Graeme McDowell aiming to prove he's no one-hit wonder

GRAEME McDOWELL is assured of his place in golf's record books as the first Irishman to win the US Open.

But the 31-year-old from Portrush has confessed to having a slight fear that his victory at Pebble Beach 12 months ago, by one shot over Frenchman Gregory Havret, may turn out to be his only success in a major.

Speaking ahead of his trophy defence at Congressional, McDowell, who gained further widespread recognition when he clinched victory for Europe in the Ryder Cup four months later, claimed that he has developed a sufficiently strong mindset to withstand the pressure of expectancy.

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"I've got a huge amount of belief in myself from 2010," he said. "I am a good putter under pressure, which is a huge weapon, and I want to win more major titles. I certainly don't want to be known as a one-hit wonder.

"We always want to prove ourselves and I want to be the best player I can be. I have got maybe 15 years in the prime of my career and I've got a hell of a lot of improving to do. There are so many areas of my game that I can get much, much better at.

"I really do believe that I've got the game to win an Open and Royal St George's sets up for me. Links is in my blood and I would love to win an Open.

"But you've got to take every week as it comes, and Congressional is going to be a huge milestone for me. I'm excited to be going there and having a weight lifted off my shoulders.

"Until I come out the other end, I don't really know how it's going to make me feel. But I think I'm going to feel better myself and I'm going to be ready to get on with the rest of my career."

If anyone still questioned McDowell's ability to withstand the enormous pressure that accompanies those in contention in a major golf tournament, these doubts were removed last December.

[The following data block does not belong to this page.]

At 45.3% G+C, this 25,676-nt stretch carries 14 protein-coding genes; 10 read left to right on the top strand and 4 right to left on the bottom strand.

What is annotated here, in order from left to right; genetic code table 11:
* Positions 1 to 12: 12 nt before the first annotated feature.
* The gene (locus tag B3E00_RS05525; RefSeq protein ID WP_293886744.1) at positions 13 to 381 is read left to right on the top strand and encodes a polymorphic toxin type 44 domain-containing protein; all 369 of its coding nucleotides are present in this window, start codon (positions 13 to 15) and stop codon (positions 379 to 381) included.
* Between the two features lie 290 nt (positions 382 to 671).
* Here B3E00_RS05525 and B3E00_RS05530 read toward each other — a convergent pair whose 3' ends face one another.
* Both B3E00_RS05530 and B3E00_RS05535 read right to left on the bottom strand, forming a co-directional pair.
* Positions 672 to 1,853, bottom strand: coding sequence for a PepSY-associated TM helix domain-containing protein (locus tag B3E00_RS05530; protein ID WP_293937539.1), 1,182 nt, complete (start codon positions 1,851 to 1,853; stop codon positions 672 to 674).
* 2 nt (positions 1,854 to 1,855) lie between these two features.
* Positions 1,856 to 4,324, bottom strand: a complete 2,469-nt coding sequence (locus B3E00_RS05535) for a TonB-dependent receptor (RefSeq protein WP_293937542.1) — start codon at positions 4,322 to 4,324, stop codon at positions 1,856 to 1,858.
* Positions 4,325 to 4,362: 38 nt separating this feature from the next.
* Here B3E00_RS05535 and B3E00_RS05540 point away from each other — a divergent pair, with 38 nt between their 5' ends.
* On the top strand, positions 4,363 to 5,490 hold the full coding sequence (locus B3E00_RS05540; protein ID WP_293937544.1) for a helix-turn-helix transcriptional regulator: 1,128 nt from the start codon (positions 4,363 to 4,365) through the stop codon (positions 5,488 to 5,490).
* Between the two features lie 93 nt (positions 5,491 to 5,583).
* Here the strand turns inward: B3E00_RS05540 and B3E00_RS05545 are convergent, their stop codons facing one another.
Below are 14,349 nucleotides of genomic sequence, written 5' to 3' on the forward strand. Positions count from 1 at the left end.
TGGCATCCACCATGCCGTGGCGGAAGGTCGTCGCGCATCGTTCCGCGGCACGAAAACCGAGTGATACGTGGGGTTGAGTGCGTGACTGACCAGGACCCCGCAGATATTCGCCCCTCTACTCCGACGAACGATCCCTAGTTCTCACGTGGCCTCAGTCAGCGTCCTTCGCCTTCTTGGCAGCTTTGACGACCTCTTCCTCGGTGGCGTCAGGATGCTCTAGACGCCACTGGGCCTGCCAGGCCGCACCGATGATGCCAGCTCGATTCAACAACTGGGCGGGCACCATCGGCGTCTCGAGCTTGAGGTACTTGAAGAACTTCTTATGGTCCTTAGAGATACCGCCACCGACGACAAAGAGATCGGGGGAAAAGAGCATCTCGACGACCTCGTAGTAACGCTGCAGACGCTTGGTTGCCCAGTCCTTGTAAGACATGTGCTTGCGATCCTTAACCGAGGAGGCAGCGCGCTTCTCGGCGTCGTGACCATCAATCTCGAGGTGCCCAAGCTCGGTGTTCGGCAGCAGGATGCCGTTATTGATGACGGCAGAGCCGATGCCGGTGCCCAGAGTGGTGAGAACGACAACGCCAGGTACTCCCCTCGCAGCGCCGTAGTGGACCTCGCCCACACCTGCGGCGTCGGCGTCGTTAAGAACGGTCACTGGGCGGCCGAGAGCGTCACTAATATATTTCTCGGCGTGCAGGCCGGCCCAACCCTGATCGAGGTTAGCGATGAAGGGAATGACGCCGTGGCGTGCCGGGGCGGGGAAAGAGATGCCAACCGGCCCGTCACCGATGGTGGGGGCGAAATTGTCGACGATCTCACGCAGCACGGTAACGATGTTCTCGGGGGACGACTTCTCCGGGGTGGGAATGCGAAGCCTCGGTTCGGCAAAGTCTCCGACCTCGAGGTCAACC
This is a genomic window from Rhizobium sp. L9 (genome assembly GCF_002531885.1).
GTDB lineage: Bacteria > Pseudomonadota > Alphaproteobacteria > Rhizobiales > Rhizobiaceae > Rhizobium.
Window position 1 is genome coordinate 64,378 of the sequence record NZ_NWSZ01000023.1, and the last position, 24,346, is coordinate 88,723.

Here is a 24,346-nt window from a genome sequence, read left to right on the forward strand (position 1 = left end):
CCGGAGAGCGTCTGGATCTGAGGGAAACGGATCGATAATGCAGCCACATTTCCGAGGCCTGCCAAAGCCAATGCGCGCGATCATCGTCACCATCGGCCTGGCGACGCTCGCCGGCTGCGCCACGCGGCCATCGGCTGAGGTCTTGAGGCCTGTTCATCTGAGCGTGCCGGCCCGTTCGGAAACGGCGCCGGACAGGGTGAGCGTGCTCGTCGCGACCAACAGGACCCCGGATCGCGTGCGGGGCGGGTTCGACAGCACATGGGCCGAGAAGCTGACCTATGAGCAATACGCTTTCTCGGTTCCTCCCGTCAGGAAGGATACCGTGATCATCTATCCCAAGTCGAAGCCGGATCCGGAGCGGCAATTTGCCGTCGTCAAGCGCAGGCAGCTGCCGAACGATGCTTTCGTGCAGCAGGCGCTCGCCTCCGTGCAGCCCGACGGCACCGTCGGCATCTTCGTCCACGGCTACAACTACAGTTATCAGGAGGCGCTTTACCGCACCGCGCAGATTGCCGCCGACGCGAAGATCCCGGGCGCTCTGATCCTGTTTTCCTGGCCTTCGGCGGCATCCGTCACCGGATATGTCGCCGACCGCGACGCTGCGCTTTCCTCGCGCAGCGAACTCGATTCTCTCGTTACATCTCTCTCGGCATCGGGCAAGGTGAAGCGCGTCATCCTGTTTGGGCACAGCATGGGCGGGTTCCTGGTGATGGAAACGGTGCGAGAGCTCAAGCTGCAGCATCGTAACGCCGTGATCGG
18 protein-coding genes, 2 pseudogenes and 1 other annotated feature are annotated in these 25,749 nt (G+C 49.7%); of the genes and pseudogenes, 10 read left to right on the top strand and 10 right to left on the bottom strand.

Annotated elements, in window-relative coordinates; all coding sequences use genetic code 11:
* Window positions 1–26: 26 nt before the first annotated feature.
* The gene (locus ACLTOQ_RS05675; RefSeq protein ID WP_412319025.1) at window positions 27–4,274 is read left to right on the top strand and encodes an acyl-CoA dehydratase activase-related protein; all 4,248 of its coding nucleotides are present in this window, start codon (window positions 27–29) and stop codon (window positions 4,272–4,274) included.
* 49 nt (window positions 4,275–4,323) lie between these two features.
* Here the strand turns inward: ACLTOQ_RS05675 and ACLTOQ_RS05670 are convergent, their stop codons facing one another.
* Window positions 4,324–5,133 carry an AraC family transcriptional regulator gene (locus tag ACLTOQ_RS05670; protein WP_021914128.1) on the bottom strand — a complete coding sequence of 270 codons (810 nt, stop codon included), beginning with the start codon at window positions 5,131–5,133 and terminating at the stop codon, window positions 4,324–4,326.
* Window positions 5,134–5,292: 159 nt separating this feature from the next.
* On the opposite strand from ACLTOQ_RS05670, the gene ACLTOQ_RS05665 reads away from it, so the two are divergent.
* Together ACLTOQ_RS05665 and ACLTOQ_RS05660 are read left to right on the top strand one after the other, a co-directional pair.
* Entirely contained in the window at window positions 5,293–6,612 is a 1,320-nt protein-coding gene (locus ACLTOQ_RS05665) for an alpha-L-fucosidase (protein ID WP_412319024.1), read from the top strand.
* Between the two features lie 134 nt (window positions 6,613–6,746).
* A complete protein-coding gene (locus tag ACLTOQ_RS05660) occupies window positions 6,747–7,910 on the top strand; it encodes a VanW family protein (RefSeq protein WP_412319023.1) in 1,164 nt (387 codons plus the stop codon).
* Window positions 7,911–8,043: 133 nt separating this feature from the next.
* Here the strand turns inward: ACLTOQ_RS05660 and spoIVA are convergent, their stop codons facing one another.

His victory over Tiger Woods in a play-off for the Chevron World Championship was confirmation that he has both the game and the strength of character to thrive in the glare of the spotlight.

"It was certainly competitive," he said. "Tiger desperately wanted to win so it was nice to do it in his own back yard, in his event. I took a lot of pride from that and it's amazing how much notoriety I gained in the States because of it. I would say 50 per cent of people mention the US Open to me and 50 per cent mention the Chevron, or maybe even more.

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"I remember the NBC people telling me how good the ratings were that afternoon because Tiger was leading and I've gained a huge amount of kudos in the States for that one."

Regrettably, Woods is being forced to miss the US Open for the first time since making his debut in 1995 due to his ongoing knee and Achilles problems.But McDowell hopes there will be many other opportunities for him to pit himself against the former world number-one after revealing: "Looking back, the things that makes me proudest of my win at Pebble Beach is that Woods was on the leaderboard.

"I would love to go head-to-head with Tiger in a major after I beat the world's best in a special era in golf and I hope for the game's sake that he's not finished, because the fact that we are playing golf for a lot of money around the world has a lot to do with Tiger."

McDowell is adamant that he can handle being one of the world's top players after he experienced a sense of calm confidence at Pebble Beach. Yet, there have also been surreal aspects.

He added: "Winning a major actually feels a lot more normal than you think it's going to feel, but everything that goes with it is certainly not normal.

"If I was witnessing one of my friends winning the US Open, I would just be blown away by what he had just achieved. But when you're on the inside looking out, it feels different somehow.

"There's definitely a period of trying to accept what you've just achieved, and it really didn't hit me for days, maybe weeks afterwards. Even at the Open a month later I was still feeling very emotional.

"But when I read statements like: The first European in 40 years to win the US Open, the first Irishman ever to win the US Open; only the third Irishman to win a Major Championship, stuff like that really helps me grab the reality of what I did.

"But when you are on the inside looking out, it doesn't feel quite as enormous as perhaps it will be when I look back on it in 25 years' time."